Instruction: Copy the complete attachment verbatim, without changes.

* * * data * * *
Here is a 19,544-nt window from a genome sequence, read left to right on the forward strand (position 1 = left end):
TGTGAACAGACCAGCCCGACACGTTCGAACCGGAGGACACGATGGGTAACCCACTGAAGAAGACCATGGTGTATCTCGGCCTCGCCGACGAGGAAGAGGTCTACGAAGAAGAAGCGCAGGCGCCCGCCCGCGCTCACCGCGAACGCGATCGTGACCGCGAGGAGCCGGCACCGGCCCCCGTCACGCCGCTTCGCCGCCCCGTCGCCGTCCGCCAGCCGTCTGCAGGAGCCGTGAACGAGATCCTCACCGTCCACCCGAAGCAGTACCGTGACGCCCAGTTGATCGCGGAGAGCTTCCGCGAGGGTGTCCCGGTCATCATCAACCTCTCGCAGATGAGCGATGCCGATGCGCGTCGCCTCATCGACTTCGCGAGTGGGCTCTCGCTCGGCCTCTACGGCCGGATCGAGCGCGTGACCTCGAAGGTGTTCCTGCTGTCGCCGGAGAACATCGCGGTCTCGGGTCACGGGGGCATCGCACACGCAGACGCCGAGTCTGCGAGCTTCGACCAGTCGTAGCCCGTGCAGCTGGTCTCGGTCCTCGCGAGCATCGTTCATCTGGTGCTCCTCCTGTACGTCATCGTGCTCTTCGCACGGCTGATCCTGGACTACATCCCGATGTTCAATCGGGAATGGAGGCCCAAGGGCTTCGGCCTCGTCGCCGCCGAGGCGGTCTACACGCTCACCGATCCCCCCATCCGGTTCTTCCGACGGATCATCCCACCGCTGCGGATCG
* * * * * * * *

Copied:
Here is a 19,544-nt window from a genome sequence, read left to right on the forward strand (position 1 = left end):
TGTGAACAGACCAGCCCGACACGTTCGAACCGGAGGACACGATGGGTAACCCACTGAAGAAGACCATGGTGTATCTCGGCCTCGCCGACGAGGAAGAGGTCTACGAAGAAGAAGCGCAGGCGCCCGCCCGCGCTCACCGCGAACGCGATCGTGACCGCGAGGAGCCGGCACCGGCCCCCGTCACGCCGCTTCGCCGCCCCGTCGCCGTCCGCCAGCCGTCTGCAGGAGCCGTGAACGAGATCCTCACCGTCCACCCGAAGCAGTACCGTGACGCCCAGTTGATCGCGGAGAGCTTCCGCGAGGGTGTCCCGGTCATCATCAACCTCTCGCAGATGAGCGATGCCGATGCGCGTCGCCTCATCGACTTCGCGAGTGGGCTCTCGCTCGGCCTCTACGGCCGGATCGAGCGCGTGACCTCGAAGGTGTTCCTGCTGTCGCCGGAGAACATCGCGGTCTCGGGTCACGGGGGCATCGCACACGCAGACGCCGAGTCTGCGAGCTTCGACCAGTCGTAGCCCGTGCAGCTGGTCTCGGTCCTCGCGAGCATCGTTCATCTGGTGCTCCTCCTGTACGTCATCGTGCTCTTCGCACGGCTGATCCTGGACTACATCCCGATGTTCAATCGGGAATGGAGGCCCAAGGGCTTCGGCCTCGTCGCCGCCGAGGCGGTCTACACGCTCACCGATCCCCCCATCCGGTTCTTCCGACGGATCATCCCACCGCTGCGGATCG